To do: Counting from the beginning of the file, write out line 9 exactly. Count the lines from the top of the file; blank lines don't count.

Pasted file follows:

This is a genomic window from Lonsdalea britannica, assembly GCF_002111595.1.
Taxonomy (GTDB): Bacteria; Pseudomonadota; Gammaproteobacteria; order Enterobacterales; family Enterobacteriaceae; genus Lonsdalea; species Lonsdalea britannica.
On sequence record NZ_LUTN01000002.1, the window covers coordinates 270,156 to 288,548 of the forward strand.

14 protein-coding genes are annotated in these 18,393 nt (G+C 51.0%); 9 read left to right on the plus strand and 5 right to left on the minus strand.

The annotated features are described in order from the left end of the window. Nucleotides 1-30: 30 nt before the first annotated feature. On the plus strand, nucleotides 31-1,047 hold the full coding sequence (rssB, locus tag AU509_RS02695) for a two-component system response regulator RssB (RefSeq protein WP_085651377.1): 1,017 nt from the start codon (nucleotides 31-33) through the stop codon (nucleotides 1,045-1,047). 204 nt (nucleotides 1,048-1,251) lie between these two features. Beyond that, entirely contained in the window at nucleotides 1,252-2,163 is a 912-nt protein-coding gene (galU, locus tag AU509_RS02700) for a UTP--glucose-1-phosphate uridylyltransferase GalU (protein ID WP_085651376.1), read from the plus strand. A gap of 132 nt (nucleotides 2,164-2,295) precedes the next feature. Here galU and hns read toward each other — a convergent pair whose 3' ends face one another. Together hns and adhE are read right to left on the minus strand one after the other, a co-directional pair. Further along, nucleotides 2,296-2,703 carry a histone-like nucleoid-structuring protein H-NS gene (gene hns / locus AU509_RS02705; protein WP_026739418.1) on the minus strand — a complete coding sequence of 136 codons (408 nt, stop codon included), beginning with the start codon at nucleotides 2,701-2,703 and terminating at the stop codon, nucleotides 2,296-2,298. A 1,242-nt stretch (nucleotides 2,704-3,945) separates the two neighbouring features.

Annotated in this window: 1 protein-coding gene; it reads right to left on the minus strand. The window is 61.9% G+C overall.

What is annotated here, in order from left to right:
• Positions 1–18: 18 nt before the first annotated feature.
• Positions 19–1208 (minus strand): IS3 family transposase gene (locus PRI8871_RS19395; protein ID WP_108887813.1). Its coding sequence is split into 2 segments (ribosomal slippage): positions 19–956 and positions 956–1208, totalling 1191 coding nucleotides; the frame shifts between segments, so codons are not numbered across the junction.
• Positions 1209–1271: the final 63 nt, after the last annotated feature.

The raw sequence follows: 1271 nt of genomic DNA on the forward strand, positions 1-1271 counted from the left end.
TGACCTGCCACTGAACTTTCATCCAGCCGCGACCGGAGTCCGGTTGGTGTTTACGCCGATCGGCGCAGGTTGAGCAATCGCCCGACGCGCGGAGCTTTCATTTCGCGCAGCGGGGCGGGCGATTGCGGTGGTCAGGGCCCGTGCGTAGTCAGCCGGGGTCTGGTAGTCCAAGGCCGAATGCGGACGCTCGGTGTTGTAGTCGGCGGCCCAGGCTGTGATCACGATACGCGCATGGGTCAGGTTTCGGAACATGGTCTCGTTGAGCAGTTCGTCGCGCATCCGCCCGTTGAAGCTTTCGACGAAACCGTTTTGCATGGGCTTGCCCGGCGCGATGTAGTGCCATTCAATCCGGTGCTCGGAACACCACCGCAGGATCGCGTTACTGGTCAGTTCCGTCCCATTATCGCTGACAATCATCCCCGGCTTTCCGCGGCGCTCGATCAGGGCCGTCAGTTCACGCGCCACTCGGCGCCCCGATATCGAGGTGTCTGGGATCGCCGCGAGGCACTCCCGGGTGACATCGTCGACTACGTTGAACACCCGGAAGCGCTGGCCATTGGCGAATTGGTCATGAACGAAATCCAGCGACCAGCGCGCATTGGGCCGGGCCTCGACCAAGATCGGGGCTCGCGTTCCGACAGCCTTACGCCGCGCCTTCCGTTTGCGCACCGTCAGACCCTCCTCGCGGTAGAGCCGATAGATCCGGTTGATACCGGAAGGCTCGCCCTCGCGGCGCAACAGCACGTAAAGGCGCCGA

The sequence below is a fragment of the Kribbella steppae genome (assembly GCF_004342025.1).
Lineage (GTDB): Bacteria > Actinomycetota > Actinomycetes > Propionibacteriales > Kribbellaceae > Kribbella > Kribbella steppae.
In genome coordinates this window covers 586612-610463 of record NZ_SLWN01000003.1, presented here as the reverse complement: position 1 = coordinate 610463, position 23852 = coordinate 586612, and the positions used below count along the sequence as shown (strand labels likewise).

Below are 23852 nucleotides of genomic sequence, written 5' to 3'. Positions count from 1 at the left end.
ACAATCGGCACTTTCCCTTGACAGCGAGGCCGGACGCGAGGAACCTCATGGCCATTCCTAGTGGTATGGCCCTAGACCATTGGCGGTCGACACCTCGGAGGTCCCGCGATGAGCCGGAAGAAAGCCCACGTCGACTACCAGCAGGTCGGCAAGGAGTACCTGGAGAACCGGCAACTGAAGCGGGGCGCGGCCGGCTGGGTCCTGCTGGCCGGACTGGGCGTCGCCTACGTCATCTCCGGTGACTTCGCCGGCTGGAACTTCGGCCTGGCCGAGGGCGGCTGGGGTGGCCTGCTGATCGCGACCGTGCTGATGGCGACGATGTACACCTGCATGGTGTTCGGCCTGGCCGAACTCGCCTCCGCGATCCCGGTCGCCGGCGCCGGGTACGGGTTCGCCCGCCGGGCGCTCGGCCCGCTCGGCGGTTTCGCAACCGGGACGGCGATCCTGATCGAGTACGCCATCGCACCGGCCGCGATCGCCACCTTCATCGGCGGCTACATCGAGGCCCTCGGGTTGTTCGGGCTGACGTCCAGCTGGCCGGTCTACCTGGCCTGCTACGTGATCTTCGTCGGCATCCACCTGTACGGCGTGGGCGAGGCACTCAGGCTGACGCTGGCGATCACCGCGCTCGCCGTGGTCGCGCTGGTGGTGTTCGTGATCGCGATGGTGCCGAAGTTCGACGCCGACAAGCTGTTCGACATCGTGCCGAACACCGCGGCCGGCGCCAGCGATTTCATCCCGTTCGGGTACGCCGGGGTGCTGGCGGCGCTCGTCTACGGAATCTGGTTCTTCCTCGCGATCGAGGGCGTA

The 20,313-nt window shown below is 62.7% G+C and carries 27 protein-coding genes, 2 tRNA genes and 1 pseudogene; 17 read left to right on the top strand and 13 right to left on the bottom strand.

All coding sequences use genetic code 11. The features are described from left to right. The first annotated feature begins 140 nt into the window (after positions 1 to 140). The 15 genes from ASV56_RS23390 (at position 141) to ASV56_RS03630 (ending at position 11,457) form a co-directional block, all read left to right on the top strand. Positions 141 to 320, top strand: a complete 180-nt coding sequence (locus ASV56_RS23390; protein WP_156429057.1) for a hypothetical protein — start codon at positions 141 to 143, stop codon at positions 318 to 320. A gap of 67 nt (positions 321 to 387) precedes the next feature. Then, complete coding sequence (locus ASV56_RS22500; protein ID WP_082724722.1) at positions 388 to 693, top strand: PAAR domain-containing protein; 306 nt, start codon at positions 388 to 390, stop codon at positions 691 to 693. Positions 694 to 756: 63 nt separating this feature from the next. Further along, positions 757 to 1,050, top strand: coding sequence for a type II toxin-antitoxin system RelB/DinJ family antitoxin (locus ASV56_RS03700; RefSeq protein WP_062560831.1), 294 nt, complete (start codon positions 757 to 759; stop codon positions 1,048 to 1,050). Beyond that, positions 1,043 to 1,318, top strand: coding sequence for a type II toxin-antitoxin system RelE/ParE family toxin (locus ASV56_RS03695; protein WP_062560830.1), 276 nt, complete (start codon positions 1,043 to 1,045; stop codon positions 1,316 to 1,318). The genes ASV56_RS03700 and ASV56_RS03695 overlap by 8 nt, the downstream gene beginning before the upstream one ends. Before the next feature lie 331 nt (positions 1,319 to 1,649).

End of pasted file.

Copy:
• Positions 19–1208 (minus strand): IS3 family transposase gene (locus PRI8871_RS19395; protein ID WP_108887813.1). Its coding sequence is split into 2 segments (ribosomal slippage): positions 19–956 and positions 956–1208, totalling 1191 coding nucleotides; the frame shifts between segments, so codons are not numbered across the junction.